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Priest beaten, arrested amid Cuba protests

Father Castor Álvarez was beaten and arrested in Camagüey while he was defending young protesters amid protests of Cuba’s communist government on Sunday.

Protests took place across the island July 11.

According to information confirmed by CNA’s sister agency, ACI Prensa, the priest is being held at the Montecarlo police station in Camagüey, accused of public disorder.

It became known July 12 that the government wants to process the priest for 96 hours for various charges. According to a source related to the Church in Cuba, Archbishop Wilfredo Pino Estevez of Camagüey “tried to see him this morning. He was called later when he was in the Archdiocese so that he went back to the police station”. The source also said that young Catholic people arrested yesterday from Camagüey and Florida, nearly 30 miles northwest of Camagüey, “are still imprisoned”.

Priests, religious sisters and lay people scheduled a peaceful demonstration from 8:00 a.m. July 12 before the police station to demand the freedom of Father Álvarez.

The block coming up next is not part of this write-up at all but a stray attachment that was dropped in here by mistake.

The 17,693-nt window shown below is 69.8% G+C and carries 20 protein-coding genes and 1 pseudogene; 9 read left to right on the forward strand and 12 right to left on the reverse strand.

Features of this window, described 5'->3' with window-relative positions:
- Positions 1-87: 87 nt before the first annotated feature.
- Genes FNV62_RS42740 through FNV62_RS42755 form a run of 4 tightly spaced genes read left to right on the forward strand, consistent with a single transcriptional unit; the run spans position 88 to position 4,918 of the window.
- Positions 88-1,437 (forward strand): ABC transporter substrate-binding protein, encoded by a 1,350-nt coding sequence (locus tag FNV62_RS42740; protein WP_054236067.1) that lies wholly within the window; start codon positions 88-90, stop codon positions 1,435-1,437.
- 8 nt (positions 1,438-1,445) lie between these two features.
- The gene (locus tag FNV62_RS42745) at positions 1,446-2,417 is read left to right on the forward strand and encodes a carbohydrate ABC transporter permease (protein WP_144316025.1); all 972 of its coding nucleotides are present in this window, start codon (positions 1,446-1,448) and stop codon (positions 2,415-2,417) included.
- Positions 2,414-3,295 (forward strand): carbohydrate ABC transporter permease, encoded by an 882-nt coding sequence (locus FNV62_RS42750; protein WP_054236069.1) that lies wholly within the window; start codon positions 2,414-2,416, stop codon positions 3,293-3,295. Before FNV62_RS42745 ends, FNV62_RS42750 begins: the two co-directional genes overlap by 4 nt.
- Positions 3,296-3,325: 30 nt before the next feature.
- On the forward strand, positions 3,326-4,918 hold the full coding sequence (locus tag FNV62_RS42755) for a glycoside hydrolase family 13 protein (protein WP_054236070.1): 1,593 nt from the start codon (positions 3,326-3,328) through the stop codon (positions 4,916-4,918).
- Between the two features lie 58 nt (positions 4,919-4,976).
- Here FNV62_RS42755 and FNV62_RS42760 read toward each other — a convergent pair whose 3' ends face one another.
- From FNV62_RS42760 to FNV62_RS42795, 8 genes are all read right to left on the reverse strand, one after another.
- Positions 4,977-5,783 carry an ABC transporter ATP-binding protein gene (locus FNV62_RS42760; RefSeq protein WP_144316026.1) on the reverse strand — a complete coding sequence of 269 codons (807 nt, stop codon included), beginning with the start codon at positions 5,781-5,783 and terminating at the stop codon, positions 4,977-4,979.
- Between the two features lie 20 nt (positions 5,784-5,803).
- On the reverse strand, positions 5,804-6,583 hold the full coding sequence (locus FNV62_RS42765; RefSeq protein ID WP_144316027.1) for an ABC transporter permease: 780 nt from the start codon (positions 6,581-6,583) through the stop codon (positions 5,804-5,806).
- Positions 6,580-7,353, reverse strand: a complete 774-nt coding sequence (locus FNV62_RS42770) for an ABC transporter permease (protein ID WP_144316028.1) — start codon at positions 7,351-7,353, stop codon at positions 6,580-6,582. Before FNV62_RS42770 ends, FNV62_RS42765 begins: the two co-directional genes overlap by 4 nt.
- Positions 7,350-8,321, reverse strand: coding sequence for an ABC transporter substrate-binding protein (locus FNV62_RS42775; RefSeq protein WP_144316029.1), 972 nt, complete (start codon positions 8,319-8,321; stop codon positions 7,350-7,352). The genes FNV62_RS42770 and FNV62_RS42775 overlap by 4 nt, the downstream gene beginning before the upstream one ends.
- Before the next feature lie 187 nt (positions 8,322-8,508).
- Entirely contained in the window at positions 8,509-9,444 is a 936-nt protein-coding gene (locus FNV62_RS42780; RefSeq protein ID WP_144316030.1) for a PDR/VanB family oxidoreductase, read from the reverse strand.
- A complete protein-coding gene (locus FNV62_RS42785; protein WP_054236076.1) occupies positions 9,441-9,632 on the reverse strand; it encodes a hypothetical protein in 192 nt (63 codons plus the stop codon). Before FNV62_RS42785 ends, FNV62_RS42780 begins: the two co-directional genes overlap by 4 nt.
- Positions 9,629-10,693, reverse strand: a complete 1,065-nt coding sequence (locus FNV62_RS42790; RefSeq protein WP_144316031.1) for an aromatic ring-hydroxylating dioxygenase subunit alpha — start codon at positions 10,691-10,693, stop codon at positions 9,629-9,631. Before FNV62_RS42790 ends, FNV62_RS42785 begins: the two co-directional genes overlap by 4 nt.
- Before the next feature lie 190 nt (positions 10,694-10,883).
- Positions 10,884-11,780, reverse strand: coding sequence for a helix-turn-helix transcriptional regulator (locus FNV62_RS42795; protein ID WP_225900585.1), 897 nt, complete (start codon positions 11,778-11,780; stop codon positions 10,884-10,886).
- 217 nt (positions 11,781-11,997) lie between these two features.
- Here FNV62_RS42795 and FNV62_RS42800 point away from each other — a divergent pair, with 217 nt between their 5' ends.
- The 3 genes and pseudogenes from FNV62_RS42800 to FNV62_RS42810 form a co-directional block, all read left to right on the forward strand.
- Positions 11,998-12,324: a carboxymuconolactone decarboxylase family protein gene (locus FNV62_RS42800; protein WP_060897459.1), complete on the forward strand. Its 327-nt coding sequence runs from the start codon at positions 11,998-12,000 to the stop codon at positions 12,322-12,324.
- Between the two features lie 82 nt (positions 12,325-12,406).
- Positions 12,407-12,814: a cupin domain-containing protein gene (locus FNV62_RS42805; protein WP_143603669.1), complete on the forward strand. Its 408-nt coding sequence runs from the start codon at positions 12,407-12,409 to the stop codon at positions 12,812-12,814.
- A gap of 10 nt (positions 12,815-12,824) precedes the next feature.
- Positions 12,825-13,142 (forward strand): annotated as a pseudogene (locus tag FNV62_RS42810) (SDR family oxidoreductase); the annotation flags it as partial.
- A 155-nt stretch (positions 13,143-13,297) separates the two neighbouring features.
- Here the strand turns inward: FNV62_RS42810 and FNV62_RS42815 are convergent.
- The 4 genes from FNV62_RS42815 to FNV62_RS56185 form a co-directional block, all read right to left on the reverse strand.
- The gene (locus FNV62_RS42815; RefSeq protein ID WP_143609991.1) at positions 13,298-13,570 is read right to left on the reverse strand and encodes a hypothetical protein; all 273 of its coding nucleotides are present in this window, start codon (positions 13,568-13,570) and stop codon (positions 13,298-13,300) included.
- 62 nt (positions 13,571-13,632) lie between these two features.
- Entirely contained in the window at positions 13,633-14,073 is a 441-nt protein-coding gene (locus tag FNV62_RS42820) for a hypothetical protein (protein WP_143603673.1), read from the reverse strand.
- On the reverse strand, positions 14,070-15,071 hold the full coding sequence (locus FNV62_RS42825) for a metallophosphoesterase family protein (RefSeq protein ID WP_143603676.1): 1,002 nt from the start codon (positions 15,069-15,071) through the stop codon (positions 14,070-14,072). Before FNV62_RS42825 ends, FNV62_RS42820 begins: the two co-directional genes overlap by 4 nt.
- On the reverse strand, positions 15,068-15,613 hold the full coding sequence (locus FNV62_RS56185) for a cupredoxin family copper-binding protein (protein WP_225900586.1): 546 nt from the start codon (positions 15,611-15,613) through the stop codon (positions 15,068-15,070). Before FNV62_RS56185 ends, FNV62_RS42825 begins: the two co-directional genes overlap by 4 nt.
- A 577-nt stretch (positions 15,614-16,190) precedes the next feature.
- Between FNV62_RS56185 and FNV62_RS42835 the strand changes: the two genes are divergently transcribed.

Father Rolando Montes de Oca, a priest of the Archdiocese of Camagüey, told ACI Prensa that “there are, in fact, several elements that help to understand” the origin of the protests.

“The economic situation in this moment is complicated and it has aggravated much more with an economic maneuver that the government made at the beginning of the year, called economic reordering or something like that, that in the end has made life much more difficult,” the priest said.

“Inflation is huge and basic necessities like food have become very difficult to get. There is a very bad situation of material poverty,” he said.

Father Montes de Oca also said that besides the economic crisis, there is great suffering because of the COVID-19 pandemic: “We are in the midst of the COVID-19 crisis. There is a lot of information about people dying, people that do not receive medical attention. Hospitals are collapsed. We see images of sick people in corridors, even on stretchers on the floor”.

The priest also said that “there is a tremendous lack of medicines. Many people do not have a pain reliever. For instance, there are no aspirins. We are not talking about high-end drugs. Nobody has them. They are practically non-existent, sometimes there aren’t even in hospitals”.

Read more at Catholic News Agency

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